Jun 26, 2020

OpenSSL is a wide spread open source cryptographic software library that contains implementations of the Transport Layer Security (TLS) and Secure Sockets Layer (SSL) protocols. Today most open source security applications utilize OpenSSL.

Hypertext Transfer Protocol Secure (HTTPS) is encrypted using TLS or its predecessor SSL. Encryption of HTTP traffic helps protect against man-in-the-middle and eavesdropping attacks and is a powerful security tool for deploying applications, even those that never see public access. As a side note, HTTPS is also required for HTTP/2, which has several advantages over HTTP/1.


For a website to show the “secure connection” 🔒 padlock icon in the address bar, the site’s certificate has to be signed by a trusted certificate authority, such as Let’s Encrypt, for the web browser to accept the certificate without warning.

connection secure

For a site or service contained within one’s LAN, a certificate authority cannot sign the certificate because it is not accessible on a public domain. In this case a self-signed certificate can be implemented. As the name implies, a self-signed certificate does not need to be signed by a certificate authority. While this allows for broader use of HTTPS, if an attacker obtains a self-signed certificate, they could intercept traffic to the site or service using the stolen certificate.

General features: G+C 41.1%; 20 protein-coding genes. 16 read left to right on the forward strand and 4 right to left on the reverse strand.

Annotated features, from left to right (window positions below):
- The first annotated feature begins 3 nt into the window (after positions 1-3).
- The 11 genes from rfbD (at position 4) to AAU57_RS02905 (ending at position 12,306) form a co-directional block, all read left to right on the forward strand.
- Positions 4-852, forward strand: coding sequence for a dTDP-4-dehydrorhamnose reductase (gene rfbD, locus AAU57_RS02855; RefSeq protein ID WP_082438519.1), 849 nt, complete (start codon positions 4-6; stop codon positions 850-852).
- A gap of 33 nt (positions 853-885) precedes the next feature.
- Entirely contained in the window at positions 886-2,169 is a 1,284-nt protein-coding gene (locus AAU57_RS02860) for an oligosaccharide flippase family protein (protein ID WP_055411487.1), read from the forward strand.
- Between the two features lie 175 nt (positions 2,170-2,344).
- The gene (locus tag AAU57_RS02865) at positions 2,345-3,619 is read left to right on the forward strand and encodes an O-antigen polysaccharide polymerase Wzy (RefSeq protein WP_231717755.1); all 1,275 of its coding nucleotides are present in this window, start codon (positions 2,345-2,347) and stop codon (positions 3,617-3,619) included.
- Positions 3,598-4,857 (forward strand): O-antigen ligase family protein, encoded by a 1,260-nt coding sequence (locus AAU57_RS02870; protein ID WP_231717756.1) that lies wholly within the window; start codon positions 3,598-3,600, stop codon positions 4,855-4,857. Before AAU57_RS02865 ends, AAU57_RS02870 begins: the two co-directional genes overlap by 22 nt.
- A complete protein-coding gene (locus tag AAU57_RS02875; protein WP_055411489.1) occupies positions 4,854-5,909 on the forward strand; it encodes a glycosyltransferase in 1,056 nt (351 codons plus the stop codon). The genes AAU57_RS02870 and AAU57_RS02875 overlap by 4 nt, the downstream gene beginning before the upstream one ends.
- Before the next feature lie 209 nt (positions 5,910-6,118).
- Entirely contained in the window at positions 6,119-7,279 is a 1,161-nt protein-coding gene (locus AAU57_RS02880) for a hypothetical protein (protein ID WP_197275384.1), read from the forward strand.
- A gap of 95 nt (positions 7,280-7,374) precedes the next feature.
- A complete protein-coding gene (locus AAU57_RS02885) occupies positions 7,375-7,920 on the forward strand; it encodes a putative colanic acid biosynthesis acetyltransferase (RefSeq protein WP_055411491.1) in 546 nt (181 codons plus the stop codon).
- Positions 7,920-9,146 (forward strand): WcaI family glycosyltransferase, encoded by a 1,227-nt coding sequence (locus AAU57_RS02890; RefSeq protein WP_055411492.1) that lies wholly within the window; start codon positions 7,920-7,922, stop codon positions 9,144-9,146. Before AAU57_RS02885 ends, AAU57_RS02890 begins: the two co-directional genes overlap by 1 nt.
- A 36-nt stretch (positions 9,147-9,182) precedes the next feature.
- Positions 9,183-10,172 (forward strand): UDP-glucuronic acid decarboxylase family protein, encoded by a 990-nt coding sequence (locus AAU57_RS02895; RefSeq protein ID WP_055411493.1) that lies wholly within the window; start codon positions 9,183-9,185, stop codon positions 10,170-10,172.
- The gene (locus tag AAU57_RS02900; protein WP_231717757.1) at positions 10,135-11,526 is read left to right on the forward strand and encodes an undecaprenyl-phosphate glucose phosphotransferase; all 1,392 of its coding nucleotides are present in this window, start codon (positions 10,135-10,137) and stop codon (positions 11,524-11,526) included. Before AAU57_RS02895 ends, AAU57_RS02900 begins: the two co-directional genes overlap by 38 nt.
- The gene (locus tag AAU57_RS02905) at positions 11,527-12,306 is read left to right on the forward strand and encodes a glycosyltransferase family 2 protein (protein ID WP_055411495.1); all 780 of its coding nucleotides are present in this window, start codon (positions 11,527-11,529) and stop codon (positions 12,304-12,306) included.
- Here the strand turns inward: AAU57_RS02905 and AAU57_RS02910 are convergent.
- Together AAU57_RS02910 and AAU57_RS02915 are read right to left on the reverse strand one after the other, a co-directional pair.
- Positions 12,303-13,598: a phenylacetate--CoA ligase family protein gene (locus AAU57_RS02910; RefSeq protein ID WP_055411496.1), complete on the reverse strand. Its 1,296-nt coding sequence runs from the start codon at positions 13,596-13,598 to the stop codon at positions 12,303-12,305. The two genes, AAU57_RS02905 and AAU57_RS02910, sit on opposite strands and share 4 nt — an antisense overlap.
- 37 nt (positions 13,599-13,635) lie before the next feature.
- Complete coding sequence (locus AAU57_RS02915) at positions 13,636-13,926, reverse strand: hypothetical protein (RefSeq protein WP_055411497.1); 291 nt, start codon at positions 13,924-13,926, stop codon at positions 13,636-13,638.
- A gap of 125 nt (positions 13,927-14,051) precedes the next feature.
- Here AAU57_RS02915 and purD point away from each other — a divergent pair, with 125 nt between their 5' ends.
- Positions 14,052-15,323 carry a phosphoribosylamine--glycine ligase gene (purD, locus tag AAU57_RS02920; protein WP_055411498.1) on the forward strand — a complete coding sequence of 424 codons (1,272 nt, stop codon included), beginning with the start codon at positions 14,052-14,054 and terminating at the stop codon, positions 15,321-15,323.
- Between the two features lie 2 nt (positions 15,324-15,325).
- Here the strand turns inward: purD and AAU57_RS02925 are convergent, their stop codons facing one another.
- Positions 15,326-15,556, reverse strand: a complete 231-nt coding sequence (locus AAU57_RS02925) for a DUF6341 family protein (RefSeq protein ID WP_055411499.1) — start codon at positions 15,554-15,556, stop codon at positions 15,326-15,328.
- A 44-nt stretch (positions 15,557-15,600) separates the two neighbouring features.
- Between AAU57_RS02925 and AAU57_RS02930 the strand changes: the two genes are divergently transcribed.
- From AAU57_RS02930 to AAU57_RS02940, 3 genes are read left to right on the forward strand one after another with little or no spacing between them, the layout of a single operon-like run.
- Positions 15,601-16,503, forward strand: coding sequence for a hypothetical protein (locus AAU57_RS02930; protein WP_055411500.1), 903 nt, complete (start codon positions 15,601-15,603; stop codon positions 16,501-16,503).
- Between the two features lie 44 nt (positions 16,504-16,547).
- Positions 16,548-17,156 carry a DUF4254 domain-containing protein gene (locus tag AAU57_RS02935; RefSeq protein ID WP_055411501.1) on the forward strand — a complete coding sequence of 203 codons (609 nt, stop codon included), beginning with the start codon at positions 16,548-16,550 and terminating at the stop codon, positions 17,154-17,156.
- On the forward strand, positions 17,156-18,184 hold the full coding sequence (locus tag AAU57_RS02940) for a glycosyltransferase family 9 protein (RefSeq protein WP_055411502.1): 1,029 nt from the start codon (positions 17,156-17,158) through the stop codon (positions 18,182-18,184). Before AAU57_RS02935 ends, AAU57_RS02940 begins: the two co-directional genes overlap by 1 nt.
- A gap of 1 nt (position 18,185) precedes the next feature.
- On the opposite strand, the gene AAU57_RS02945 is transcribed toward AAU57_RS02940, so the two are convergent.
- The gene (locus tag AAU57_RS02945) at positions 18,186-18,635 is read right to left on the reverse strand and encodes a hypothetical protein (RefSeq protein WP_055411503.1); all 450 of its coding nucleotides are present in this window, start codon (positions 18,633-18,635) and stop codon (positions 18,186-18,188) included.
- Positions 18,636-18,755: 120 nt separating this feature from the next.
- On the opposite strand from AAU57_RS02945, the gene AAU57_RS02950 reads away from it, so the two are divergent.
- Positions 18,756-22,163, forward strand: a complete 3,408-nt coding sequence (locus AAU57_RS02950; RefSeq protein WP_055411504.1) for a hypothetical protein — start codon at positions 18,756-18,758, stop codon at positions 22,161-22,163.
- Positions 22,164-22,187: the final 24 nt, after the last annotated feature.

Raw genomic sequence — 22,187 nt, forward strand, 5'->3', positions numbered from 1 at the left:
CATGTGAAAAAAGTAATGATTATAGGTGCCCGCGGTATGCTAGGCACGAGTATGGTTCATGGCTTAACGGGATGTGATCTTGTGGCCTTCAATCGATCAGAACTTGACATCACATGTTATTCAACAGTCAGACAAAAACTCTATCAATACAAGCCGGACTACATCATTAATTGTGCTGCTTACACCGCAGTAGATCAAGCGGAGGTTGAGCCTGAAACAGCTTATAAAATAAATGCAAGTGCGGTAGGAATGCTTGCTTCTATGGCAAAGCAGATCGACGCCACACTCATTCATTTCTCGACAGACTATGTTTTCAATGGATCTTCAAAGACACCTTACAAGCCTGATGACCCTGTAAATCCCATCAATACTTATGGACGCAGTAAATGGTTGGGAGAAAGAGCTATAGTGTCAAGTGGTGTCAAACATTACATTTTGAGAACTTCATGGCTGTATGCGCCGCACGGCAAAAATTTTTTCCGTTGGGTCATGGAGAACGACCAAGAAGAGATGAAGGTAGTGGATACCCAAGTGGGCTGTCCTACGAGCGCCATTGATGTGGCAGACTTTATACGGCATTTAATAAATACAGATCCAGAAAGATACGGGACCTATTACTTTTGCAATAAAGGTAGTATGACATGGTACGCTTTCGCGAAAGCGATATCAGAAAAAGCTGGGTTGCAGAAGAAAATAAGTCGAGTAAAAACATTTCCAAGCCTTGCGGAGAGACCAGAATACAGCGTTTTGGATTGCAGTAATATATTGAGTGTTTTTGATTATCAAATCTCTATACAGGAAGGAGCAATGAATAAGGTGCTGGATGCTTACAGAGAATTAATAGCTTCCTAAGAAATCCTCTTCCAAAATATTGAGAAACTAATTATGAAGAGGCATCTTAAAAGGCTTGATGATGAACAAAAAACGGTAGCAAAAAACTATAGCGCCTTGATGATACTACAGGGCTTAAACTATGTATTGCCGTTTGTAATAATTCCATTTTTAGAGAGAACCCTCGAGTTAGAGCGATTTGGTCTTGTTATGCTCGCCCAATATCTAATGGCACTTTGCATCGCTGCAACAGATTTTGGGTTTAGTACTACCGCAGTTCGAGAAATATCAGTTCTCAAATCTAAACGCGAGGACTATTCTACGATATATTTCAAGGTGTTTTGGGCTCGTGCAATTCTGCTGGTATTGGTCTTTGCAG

OpenSSL logo

OpenSSL is installed by default on most Linux distributions. OpenSSL commands are fairly cryptic, but a self-signed certificate can be generated with one command. I will go through each of the command-line arguments individually for clarity.

openssl req \
    -x509 -nodes -days 365 \
    -subj '/C=US/ST=State/L=City/' \
    -newkey rsa:2048 -keyout mycert.pem -out mycert.pem
  • req - indicates certificate request
  • -x509 - use x509 certificate standard
  • -nodes - do not encrypt key protected with passphrase
  • -days 365 - key is valid for 365 days
  • -subj ‘/C=US/ST=State/L=City/’ - Country, State, Location, and Common Name of server
  • -newkey rsa:2048 - generate RSA key 2048 bits long
  • -keyout /private.key - path for private key
  • -out /public.pem - path for public key

x509 is a certificate standard, defining the format of public key certificates. The subject information is optional, but can be helpful if you’re auditing the certificates on your home network. Certificates can be protected with a passphrase, but I skip this step as for me the additional complexity outweights the minimal security gain. My current standard, which here I’m defining as the cryptographic algorithm Let’s Encrypt and Mozilla use, is a 2048 bit RSA key. Notice the -keyout and -out both point to the same path; this will generate one key file containing both the public and private portions.

Learning about OpenSSL and cryptography in general can certainly lead you down a rabbit hole. If you’d like to learn more check out the OpenSSL documentation and here for OpenSSL command-line utilities.